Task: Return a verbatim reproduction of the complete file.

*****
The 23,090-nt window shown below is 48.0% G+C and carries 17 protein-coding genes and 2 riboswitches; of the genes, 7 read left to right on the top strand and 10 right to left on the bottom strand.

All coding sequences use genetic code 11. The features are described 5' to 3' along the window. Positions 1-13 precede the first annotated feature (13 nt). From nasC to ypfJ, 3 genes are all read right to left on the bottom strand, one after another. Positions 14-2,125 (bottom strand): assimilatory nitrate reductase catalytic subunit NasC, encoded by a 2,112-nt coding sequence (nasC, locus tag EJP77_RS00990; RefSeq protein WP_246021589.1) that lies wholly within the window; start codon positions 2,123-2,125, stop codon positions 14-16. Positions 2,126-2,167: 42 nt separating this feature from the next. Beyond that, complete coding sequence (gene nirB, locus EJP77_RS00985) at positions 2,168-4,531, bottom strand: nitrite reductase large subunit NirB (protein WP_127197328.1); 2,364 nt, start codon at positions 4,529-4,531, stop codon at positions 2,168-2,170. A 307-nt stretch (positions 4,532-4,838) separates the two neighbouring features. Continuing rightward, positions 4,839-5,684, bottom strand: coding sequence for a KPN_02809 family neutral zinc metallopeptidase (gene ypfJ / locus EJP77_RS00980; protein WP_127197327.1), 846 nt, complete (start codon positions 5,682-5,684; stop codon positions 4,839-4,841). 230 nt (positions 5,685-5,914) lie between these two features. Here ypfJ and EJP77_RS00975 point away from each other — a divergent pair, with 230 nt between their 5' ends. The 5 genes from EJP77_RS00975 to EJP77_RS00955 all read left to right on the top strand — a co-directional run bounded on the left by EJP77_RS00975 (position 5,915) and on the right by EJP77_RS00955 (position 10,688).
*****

The 23,090-nt window shown below is 48.0% G+C and carries 17 protein-coding genes and 2 riboswitches; of the genes, 7 read left to right on the top strand and 10 right to left on the bottom strand.

All coding sequences use genetic code 11. The features are described 5' to 3' along the window. Positions 1-13 precede the first annotated feature (13 nt). From nasC to ypfJ, 3 genes are all read right to left on the bottom strand, one after another. Positions 14-2,125 (bottom strand): assimilatory nitrate reductase catalytic subunit NasC, encoded by a 2,112-nt coding sequence (nasC, locus tag EJP77_RS00990; RefSeq protein WP_246021589.1) that lies wholly within the window; start codon positions 2,123-2,125, stop codon positions 14-16. Positions 2,126-2,167: 42 nt separating this feature from the next. Beyond that, complete coding sequence (gene nirB, locus EJP77_RS00985) at positions 2,168-4,531, bottom strand: nitrite reductase large subunit NirB (protein WP_127197328.1); 2,364 nt, start codon at positions 4,529-4,531, stop codon at positions 2,168-2,170. A 307-nt stretch (positions 4,532-4,838) separates the two neighbouring features. Continuing rightward, positions 4,839-5,684, bottom strand: coding sequence for a KPN_02809 family neutral zinc metallopeptidase (gene ypfJ / locus EJP77_RS00980; protein WP_127197327.1), 846 nt, complete (start codon positions 5,682-5,684; stop codon positions 4,839-4,841). 230 nt (positions 5,685-5,914) lie between these two features. Here ypfJ and EJP77_RS00975 point away from each other — a divergent pair, with 230 nt between their 5' ends. The 5 genes from EJP77_RS00975 to EJP77_RS00955 all read left to right on the top strand — a co-directional run bounded on the left by EJP77_RS00975 (position 5,915) and on the right by EJP77_RS00955 (position 10,688).